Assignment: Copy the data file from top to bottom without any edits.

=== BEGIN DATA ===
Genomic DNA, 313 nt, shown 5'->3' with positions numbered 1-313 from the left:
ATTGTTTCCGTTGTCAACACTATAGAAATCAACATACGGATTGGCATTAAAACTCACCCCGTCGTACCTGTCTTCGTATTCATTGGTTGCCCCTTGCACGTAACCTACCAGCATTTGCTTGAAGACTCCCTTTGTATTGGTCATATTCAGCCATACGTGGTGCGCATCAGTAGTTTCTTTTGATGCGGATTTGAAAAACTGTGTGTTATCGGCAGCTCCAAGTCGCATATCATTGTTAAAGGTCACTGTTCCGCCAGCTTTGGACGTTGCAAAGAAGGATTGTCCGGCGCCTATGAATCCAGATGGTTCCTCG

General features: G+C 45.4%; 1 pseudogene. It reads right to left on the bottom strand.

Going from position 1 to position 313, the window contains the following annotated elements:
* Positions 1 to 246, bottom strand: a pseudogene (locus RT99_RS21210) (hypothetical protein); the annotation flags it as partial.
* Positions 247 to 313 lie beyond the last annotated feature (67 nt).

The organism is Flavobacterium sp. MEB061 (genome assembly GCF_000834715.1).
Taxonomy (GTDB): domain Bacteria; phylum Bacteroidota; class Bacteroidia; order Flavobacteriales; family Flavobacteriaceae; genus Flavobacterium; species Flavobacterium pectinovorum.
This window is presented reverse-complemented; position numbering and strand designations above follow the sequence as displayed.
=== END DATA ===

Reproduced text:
Genomic DNA, 313 nt, shown 5'->3' with positions numbered 1-313 from the left:
ATTGTTTCCGTTGTCAACACTATAGAAATCAACATACGGATTGGCATTAAAACTCACCCCGTCGTACCTGTCTTCGTATTCATTGGTTGCCCCTTGCACGTAACCTACCAGCATTTGCTTGAAGACTCCCTTTGTATTGGTCATATTCAGCCATACGTGGTGCGCATCAGTAGTTTCTTTTGATGCGGATTTGAAAAACTGTGTGTTATCGGCAGCTCCAAGTCGCATATCATTGTTAAAGGTCACTGTTCCGCCAGCTTTGGACGTTGCAAAGAAGGATTGTCCGGCGCCTATGAATCCAGATGGTTCCTCG

General features: G+C 45.4%; 1 pseudogene. It reads right to left on the bottom strand.

Going from position 1 to position 313, the window contains the following annotated elements:
* Positions 1 to 246, bottom strand: a pseudogene (locus RT99_RS21210) (hypothetical protein); the annotation flags it as partial.
* Positions 247 to 313 lie beyond the last annotated feature (67 nt).

The organism is Flavobacterium sp. MEB061 (genome assembly GCF_000834715.1).
Taxonomy (GTDB): domain Bacteria; phylum Bacteroidota; class Bacteroidia; order Flavobacteriales; family Flavobacteriaceae; genus Flavobacterium; species Flavobacterium pectinovorum.
This window is presented reverse-complemented; position numbering and strand designations above follow the sequence as displayed.